Why I Sign my Emails with “=”

Earlier today, a colleague asked me why I sign my emails with an equals sign (“=Eugene”), which I’ve been doing since 2004.

The short, non-technical answer is that I was involved with a group back in the day that was promoting a new “universal” identifier scheme for people called i-names. Imagine a Twitter handle that worked on any platform, not just on Twitter, and that used an equal sign instead of an at sign (“@”). That’s essentially what an i-name was. Mine was =Eugene. (Actually, it wasn’t, but that’s a longer story.)

That initiative failed, but I just kept signing my emails that way out of habit. It doesn’t look that different from signing with an em-dash (“—”), and only a few folks have ever asked me about it.

The Dreaded Email Backlog

Got back from my vacation to Korea yesterday afternoon. Here’s my quick summary of the trip: Aaah.

Other than some massive jetlag, I feel very refreshed. I’ve had to hit the ground running since returning because of the usual work pileup and also a business trip later this week. Although I would have loved a few days to transition back to real life, I feel great, and I’m happy to be back.

I took over 2,000 pictures and almost 40 videos, and I filled up almost 100 pages in my manly journal. I have many, many stories to share, both about my experiences in Korea as well as other stuff I had a chance to think about.

But I first want to kick things off by running some numbers on the Dreaded Email Backlog. Amazingly, it wasn’t bad at all, which raises serious questions as to why I (and others) don’t do this more often. It’s a little after 9am on Monday morning, and I’m largely caught up on my email (although the work backlog still beckons).

After two weeks of not checking my work email, I had 202 new messages in my inbox (not counting filtered messages). 14 of those messages were vacation-related bounces, 18 were automatic notifications from the Blue Oxen server (which needs a tune up), and about 40 were newsletters that should have been filtered. There were about another 25 web site notifications that should have been filtered; I just had never gotten around to setting the rules.

Cleaning these up got me down to 100 messages. I used this as an opportunity to fix my filters, and I ended up unsubscribing to 12 newsletters. A quick scan and cleanup cut my inbox in half to about 50 messages. Then I got down to work.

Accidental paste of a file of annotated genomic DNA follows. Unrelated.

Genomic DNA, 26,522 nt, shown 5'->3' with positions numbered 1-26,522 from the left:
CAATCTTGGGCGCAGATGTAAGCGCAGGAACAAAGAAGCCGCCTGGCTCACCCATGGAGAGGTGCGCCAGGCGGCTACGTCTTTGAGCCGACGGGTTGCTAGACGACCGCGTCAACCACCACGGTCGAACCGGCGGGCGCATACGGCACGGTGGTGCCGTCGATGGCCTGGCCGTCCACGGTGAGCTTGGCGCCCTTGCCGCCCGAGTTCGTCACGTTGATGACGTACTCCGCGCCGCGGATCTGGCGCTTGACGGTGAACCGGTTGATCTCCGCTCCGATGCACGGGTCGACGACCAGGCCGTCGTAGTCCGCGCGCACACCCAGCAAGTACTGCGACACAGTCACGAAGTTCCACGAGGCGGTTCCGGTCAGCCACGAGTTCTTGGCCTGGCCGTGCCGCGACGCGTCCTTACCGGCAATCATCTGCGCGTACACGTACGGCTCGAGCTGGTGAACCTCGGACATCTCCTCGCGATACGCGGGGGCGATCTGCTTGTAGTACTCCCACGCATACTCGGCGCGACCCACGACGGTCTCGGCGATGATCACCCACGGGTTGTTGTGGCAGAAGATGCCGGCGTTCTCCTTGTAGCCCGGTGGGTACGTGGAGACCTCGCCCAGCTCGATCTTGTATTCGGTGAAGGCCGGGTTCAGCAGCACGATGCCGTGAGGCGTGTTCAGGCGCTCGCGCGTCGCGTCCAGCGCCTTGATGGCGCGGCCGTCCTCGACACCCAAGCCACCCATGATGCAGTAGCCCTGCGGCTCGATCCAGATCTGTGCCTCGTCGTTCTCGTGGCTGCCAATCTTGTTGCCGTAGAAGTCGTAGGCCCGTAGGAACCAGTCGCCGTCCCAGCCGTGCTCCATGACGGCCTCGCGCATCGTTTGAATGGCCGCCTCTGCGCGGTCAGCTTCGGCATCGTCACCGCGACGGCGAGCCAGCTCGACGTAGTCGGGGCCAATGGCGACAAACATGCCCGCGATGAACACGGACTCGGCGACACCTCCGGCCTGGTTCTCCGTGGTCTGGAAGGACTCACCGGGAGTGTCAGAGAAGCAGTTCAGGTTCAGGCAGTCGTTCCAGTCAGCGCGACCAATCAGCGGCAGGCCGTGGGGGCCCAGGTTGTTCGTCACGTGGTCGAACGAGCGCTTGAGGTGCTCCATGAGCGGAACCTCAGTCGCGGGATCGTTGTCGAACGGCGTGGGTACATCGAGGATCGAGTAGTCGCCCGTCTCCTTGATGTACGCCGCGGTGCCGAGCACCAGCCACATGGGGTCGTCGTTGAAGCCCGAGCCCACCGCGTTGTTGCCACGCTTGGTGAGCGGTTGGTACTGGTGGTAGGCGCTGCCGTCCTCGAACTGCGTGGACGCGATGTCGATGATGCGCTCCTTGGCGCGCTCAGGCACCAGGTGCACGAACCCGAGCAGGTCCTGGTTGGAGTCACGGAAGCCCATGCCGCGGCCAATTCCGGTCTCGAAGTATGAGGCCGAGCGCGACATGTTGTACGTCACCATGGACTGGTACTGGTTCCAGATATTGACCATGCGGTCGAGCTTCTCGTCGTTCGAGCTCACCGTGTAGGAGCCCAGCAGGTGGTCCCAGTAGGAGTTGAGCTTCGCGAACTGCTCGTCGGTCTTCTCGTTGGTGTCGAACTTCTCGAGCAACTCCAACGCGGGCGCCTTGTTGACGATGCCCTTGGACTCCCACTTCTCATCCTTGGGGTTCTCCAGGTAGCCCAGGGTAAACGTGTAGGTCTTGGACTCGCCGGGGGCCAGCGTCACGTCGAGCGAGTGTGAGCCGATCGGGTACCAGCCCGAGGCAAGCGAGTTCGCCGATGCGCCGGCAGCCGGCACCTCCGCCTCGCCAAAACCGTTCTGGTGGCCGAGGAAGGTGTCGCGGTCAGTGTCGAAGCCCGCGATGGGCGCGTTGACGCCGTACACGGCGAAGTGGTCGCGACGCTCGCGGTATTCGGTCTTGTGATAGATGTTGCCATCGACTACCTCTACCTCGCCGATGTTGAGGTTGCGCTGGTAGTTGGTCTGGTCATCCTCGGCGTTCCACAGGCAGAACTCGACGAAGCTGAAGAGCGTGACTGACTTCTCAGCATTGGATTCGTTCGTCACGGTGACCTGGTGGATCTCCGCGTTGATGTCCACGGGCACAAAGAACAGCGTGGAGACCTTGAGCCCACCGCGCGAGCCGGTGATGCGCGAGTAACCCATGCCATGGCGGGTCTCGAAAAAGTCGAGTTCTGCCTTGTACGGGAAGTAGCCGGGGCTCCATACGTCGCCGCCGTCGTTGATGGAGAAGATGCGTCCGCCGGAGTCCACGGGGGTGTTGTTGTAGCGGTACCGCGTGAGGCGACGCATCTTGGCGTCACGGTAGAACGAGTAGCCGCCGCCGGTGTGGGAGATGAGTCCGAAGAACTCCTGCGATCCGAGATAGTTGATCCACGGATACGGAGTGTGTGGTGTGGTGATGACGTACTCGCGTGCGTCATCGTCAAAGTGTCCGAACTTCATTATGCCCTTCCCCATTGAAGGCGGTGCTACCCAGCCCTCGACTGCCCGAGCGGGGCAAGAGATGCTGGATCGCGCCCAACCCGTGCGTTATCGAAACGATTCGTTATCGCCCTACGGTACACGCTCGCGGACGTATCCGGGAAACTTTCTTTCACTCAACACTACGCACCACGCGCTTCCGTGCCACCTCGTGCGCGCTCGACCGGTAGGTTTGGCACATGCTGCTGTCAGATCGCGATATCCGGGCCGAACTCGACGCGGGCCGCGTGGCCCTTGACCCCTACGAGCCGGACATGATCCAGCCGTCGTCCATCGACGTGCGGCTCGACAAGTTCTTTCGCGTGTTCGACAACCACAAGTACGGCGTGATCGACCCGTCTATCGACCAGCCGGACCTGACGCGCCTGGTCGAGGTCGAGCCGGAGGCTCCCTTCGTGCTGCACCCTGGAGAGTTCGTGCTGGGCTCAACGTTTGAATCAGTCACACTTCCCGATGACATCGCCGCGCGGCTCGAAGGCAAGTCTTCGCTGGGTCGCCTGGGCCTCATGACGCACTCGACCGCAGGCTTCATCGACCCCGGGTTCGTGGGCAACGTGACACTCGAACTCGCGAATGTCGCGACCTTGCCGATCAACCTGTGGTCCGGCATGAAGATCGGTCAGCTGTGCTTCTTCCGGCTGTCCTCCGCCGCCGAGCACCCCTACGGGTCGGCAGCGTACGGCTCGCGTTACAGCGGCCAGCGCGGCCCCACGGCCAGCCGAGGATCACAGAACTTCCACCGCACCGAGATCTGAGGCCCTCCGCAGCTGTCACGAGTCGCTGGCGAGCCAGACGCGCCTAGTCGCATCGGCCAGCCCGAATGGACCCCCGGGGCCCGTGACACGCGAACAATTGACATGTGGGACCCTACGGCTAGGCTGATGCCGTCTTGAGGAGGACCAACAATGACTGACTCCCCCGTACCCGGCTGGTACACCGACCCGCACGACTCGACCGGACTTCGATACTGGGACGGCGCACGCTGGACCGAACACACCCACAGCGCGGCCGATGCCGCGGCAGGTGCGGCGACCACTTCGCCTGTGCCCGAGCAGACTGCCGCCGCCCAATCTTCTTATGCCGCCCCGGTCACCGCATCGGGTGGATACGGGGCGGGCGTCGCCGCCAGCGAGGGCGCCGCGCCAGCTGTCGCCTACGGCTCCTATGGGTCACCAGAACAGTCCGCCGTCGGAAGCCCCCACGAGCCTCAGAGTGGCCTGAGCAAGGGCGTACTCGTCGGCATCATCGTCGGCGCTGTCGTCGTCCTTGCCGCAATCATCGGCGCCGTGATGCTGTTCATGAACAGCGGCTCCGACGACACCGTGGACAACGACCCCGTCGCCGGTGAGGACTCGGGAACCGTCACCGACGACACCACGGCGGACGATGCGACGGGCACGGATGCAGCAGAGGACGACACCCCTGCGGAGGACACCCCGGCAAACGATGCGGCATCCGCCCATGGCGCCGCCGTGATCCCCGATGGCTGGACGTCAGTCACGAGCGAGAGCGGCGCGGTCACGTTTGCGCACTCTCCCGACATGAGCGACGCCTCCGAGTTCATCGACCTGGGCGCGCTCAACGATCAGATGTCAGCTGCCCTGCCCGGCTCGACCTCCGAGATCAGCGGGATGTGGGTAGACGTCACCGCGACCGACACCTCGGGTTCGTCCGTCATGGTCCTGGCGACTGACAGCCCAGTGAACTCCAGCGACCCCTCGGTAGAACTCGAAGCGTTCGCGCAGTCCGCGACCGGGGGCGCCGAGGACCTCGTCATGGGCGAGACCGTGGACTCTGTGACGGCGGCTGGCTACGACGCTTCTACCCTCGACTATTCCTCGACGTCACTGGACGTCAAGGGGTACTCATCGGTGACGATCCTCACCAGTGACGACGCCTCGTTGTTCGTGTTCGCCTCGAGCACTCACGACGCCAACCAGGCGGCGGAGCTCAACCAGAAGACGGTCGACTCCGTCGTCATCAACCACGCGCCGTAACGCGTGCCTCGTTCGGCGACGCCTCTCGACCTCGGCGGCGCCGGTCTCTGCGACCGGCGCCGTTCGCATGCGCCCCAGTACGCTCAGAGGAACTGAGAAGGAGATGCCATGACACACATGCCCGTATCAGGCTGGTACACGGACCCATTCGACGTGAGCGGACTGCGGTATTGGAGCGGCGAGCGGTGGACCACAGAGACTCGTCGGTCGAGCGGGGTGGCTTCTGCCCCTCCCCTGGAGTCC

I used Gmail’s Priority Inbox to help. Prior to my trip, I didn’t really use this feature, but with a huge inbox, I was curious to see if it would be helpful. Not so much. I had about 60 messages automatically labeled priorities. About 30 of them were mislabeled, and 10 messages in my inbox should have been labeled, but weren’t.

Working through my inbox took me about five hours. Now that my filters have been updated, it should be much easier in the future. Plus, I realized I was subscribed to way more newsletters than I needed to be, and so taking the effort to unsubscribe will help a lot as well.

All in all, dealing with the backlog was relatively painless. Was this representative? Preparation helped a lot — I put a serious dent on my email backlog before I left. I’m also finishing up one project and starting up two new ones, so the email load isn’t as high as it would be if I were mid-project.

My experience served to reinforce several things:

  • The best way to manage information overload is to reduce the load. Do a careful audit. You’ll be surprised how much junk you’re probably receiving.
  • Filtering is your friend.
  • The world will not collapse if you are not checking email constantly.

More importantly, you will feel significantly better if you take time to get away. I’m going to be a lot more disciplined about having “off” time in my day-to-day life.